Cancer of the renal pelvis or ureter is cancer that forms in the kidney's pelvis or the tube that carries urine from the kidney to the bladder.
Cancer can grow in the urine collection system, but is uncommon. As a group, renal pelvis and ureter cancers account for about 5% of all cancers of the kidney and upper urinary tract. They affect men more often than women and are more common in people older than 65.
Tumors of the renal pelvis and ureter are usually transitional cell cancers. Approximately 10% are squamous cell carcinomas.
The causes of this cancer are not completely known. Long-term (chronic) irritation of the kidney from harmful substances removed in the urine may be a factor. This irritation may be caused by:
Patients with a history of bladder cancer are also at risk.
The health care provider will perform a physical exam, and examine your belly area (abdomen). In rare cases, this may reveal an enlarged kidney.
The following tests may be done:
These tests may reveal a tumor or show that the cancer has spread from the kidneys.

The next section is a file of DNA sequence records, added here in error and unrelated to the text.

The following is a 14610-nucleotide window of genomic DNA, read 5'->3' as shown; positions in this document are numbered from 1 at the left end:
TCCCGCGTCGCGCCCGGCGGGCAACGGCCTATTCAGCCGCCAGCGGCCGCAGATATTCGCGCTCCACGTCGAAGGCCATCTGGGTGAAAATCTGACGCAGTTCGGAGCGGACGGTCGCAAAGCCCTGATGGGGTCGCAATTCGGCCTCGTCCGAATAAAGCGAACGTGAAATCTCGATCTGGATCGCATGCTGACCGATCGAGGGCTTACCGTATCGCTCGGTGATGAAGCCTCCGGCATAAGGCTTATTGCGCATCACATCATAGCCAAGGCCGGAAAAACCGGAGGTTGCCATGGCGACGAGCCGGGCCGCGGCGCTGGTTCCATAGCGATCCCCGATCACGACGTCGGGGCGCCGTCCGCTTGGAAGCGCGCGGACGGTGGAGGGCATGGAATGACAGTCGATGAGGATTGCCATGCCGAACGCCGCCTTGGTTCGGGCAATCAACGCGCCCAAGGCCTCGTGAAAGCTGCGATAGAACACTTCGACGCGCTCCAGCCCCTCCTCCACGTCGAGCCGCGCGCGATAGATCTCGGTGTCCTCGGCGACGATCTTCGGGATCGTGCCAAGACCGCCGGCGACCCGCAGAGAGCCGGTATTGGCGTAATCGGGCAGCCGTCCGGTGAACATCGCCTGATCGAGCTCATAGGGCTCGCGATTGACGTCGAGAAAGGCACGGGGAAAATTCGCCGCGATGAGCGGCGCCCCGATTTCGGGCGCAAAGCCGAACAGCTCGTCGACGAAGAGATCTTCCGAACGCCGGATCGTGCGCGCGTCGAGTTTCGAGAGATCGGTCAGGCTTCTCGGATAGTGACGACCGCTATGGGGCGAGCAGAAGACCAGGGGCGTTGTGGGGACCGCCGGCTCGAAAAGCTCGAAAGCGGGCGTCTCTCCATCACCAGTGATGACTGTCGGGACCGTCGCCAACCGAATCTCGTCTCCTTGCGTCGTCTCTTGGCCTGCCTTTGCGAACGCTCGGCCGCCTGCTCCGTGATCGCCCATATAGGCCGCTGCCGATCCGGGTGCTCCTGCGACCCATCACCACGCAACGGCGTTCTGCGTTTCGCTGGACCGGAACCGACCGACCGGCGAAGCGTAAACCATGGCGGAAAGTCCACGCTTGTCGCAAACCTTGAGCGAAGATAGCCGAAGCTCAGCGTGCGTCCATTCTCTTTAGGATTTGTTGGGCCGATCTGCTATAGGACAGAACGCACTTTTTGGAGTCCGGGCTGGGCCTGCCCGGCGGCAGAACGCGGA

The goal of treatment is to eliminate the cancer.
Surgery to remove all or part of the kidney (nephrectomy) is usually recommended. This may include removing part of the bladder and tissues around it, or the lymph nodes. If the tumor is in the ureter, it may be possible to remove it while preserving the kidney.
When the cancer has spread outside of the kidney or ureter, chemotherapy is often used. Because these tumors are similar to a form of bladder cancer, they are treated with a similar type of chemotherapy.
For additional information and resources, see cancer support groups.
The outcome varies depending on the location of the tumor and whether the cancer has spread. Cancer that is only in the kidney or ureter can be cured with surgery.
Cancer that has spread to other organs is usually not curable. However, there are exceptions.
Call your health care provider if you have the symptoms listed above.
Transitional cell cancer of the renal pelvis or ureter
Bajorin DF. Tumors of the kidney, bladder, ureters, and renal pelvis. In Goldman L, Schafer AI, eds. Cecil Medicine. 24th ed. Philadelphia, PA: Saunders Elsevier; 2011:chap 203.
National Comprehensive Cancer Network. National Comprehensive Cancer Network Clinical Practice Guidelines in Oncology: Bladder cancer. 2012. Version 2.2012.
Updated by: David C. Dugdale, III, MD, Professor of Medicine, Division of General Medicine, Department of Medicine, University of Washington School of Medicine; Yi-Bin Chen, MD, Leukemia/Bone Marrow Transplant Program, Massachusetts General Hospital. Also reviewed by David Zieve, MD, MHA, Medical Director, A.D.A.M., Inc.
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